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Home Preparation


Home Photography Preparation

Click here for a pdf of our Home Preparation Guide

The Big Picture

De-Personalize – Pack away identifying items on walls, tabletops and refrigerators such as family photos, diplomas, and other items with names or personal images on them.

Put away Valuables – You will want these items put away for showings. Now is a good time to decide how you want to deal with these items. If there is a large object that cannot be packed away like artwork, let me know so I can either make it unrecognizable or eliminate it in the photograph.

De-clutter – Clear surfaces of extra items.1-3 decorative objects is acceptable. Keep it tasteful.

Arrange – Take a look at the furniture in every room. Is it all necessary? Is it arranged to make the most of the space? Remove and/or re-arrange furnishings as needed.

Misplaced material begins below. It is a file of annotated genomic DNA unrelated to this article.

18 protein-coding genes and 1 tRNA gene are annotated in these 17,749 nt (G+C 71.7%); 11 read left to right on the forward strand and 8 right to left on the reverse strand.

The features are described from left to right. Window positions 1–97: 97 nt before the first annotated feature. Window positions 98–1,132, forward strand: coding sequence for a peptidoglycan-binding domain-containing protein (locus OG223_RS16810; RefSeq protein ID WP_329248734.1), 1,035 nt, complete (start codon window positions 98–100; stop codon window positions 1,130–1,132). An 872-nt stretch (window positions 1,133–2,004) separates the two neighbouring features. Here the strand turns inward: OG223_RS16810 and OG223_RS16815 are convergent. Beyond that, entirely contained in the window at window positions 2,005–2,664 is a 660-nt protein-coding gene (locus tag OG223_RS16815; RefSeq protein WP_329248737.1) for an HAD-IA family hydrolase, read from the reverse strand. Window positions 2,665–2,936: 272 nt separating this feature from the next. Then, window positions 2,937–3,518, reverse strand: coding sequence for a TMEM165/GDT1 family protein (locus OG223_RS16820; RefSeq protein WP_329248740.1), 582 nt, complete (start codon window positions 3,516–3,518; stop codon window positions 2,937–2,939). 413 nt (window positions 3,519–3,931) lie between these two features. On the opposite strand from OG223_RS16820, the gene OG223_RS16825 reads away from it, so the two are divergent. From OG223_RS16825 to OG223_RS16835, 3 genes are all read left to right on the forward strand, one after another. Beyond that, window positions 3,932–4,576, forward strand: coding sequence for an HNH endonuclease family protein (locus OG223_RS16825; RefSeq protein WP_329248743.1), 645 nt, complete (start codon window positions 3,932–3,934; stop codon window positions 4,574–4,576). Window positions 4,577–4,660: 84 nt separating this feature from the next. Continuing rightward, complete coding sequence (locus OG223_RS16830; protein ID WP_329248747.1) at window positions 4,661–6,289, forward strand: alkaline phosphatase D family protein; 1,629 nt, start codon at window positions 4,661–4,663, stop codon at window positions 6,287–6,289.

Consider visually harmonizing the space with neutrals and less patterns. Fabrics with a great deal of pattern doesn’t show well in photographs. If you have options of bedding, towels, curtains, etc., it is best to go with the one with less pattern and the most neutral that goes with the room.

Surface Clean– Get all the surfaces in view, smudge, fingerprint and dust free. If there is time to make the house spotless before my arrival, then please do. However, if you are getting short on time preparing, a quick wipe down to remove smudges/dust on surfaces and removal of specks on flooring/furniture will be enough for the photo shoot. Concentrate on getting your home staged for the photos and then deep clean everything for your first showings and open house.

Step back and fix things that effect the photo

  • Make sure all lightbulbs are working and are the same color temperature

  • Hide wires/cables

  • Arrange/straighten items on shelves

Don’t forget the outdoors! – Clear the outdoor space of trash cans, hoses, and other clutter.